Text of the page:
Professor Robert Diaz of the Virginia Institute of Marine Science has been elected to a three-year term as vice chair of the Outer Continental Shelf Scientific Committee, an advisory group to the federal Bureau of Ocean Energy Management.
BOEM—part of the reorganization of the former Minerals Management Service following the Deepwater Horizon oil spill—is tasked with managing the exploration and development of petroleum and renewable resources in the nation's offshore waters.
Interior Secretary Ken Salazar named Diaz to the committee in October 2011 in recognition of his expertise in the biology of deep-sea communities and their ecological interactions with underlying sediments. The election of Diaz as vice chair took place during the committee’s most recent meeting on February 8th and 9th in Reston, Virginia.
BOEM Director Tommy P. Beaudreau says “As we continue to develop and diversify offshore energy sources that benefit the American people and the economy while protecting the environment for future generations, the service of these committee members is highly valued and adds immensely to our scientific focus.”
The OCS Scientific Committee advises BOEM’s Environmental Studies Program, which predicts, assesses, and manages environmental impacts from activities associated with the exploration, development, and production of offshore energy and mineral resources. Program scientists operate in relation to the Energy Policy Act, the Endangered Species Act, the Marine Mammal Protection Act, the Clean Air Act, the Magnuson-Stevens Fishery Conservation and Management Act, and the Clean Water Act.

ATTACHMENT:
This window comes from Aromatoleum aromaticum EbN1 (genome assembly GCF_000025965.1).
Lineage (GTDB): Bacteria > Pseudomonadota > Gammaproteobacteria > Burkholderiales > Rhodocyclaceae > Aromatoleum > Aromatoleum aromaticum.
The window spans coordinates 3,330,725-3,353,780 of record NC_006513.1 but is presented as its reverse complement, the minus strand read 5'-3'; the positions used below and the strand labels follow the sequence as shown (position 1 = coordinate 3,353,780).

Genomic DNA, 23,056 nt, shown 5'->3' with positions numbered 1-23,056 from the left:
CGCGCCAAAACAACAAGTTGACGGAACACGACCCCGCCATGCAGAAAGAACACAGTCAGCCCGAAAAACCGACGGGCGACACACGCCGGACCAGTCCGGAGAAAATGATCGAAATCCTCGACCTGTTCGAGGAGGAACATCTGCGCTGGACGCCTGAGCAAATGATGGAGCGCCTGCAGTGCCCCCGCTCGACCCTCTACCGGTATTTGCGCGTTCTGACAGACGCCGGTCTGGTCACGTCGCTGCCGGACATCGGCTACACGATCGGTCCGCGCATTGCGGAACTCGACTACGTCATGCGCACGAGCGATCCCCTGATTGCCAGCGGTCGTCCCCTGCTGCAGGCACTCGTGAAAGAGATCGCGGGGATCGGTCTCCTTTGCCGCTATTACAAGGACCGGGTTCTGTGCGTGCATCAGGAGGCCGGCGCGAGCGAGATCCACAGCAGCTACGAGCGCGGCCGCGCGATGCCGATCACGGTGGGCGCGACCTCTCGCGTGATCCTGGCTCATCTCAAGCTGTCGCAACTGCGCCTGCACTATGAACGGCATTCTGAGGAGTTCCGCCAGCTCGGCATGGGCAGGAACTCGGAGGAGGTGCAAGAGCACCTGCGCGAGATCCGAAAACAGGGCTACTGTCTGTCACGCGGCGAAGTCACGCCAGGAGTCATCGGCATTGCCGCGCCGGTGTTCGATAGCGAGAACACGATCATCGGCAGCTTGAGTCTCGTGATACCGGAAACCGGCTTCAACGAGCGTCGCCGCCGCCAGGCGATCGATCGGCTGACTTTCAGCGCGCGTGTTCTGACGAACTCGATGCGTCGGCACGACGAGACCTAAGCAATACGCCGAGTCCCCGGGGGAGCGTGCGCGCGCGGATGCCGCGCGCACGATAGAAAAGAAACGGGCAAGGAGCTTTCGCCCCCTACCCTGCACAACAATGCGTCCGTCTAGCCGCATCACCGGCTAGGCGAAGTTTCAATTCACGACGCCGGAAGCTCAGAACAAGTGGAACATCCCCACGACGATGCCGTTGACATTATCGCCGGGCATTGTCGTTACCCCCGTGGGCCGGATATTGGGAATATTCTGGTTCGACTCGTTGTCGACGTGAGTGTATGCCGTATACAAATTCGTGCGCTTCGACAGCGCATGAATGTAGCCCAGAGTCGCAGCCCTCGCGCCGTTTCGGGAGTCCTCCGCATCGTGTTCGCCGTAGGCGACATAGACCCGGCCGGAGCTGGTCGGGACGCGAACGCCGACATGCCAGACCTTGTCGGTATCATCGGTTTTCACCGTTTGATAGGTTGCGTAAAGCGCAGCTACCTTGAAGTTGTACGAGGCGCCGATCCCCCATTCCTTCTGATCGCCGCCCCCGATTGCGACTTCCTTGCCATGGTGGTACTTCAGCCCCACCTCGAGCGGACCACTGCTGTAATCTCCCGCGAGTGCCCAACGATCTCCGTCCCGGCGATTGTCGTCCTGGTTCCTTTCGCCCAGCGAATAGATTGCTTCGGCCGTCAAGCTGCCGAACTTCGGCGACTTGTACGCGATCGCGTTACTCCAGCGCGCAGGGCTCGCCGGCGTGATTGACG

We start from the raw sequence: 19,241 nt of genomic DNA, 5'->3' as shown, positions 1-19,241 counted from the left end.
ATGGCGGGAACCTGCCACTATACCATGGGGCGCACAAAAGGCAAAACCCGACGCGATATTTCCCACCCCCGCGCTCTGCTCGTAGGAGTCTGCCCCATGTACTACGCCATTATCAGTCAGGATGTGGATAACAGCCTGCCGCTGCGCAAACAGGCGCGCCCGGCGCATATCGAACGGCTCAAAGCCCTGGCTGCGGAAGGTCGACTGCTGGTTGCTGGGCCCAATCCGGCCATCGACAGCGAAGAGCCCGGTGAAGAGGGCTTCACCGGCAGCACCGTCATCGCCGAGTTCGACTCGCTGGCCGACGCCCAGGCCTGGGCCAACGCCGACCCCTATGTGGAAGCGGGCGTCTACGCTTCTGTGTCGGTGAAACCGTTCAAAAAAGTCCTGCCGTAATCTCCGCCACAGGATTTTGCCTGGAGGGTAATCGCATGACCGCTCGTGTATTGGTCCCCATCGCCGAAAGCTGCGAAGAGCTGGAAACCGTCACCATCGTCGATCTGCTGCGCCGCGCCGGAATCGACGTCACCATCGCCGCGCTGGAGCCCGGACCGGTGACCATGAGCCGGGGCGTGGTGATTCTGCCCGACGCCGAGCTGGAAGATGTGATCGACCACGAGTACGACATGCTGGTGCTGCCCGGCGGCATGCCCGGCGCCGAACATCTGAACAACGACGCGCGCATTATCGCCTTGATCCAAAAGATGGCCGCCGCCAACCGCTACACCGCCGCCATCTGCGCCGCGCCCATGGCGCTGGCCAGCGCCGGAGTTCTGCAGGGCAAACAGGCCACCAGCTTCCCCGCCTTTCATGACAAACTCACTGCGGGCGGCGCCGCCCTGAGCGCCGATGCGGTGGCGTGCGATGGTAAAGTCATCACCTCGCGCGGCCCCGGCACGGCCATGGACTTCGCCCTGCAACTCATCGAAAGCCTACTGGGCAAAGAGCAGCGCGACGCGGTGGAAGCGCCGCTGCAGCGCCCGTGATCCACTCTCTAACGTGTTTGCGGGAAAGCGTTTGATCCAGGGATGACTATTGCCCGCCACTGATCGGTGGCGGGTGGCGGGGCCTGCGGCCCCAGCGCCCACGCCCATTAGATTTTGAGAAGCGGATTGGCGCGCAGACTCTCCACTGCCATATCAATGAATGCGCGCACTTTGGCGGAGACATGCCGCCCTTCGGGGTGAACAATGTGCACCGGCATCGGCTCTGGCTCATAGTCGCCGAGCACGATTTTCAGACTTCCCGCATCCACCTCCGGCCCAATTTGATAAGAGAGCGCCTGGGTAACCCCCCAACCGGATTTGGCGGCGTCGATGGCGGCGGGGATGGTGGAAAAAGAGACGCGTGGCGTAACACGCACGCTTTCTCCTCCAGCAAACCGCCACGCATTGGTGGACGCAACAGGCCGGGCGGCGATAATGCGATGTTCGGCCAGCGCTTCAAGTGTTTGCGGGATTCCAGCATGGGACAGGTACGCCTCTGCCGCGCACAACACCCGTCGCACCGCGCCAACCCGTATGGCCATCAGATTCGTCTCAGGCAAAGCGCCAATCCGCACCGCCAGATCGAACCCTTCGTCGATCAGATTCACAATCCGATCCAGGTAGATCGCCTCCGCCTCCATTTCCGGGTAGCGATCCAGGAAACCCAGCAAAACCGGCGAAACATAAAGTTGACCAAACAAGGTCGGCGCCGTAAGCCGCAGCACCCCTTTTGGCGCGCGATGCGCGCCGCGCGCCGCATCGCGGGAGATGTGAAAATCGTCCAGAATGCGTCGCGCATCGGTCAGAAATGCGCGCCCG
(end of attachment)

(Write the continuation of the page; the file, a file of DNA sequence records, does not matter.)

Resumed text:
Diaz first worked on issues related to offshore resources during investigations of sand deposits on Virginia’s continental shelf during the early 1990s. These deposits are mined for beach replenishment in the Commonwealth. He conducted his first deep-water, energy-related studies during exploratory oil and gas activities off Cape Hatteras in 1993.
Diaz has been involved in a number of studies related to oil and gas activities in the Gulf of Mexico, beginning in the early 2000s when the petroleum industry began its large-scale expansion into the Gulf’s deeper waters. His early studies focused on how drilling muds and well cuttings might impact bottom-dwelling organisms. In 201o, he briefed Congress on issues related to the use of dispersants during the Deepwater Horizon oil spill, and he is currently using seafloor cameras to study the spill's long-term effects on the Gulf and its marine life.The OCS Scientific Committee consists of 15 distinguished scientists representing diverse scientific fields. During the recent meeting, committee members also elected Dr. Lorrie Rea of the Alaska Department of Fish and Game as chair, and Dr. Stephen L. Elgar of the Woods Hole Oceanographic Institution as parliamentarian.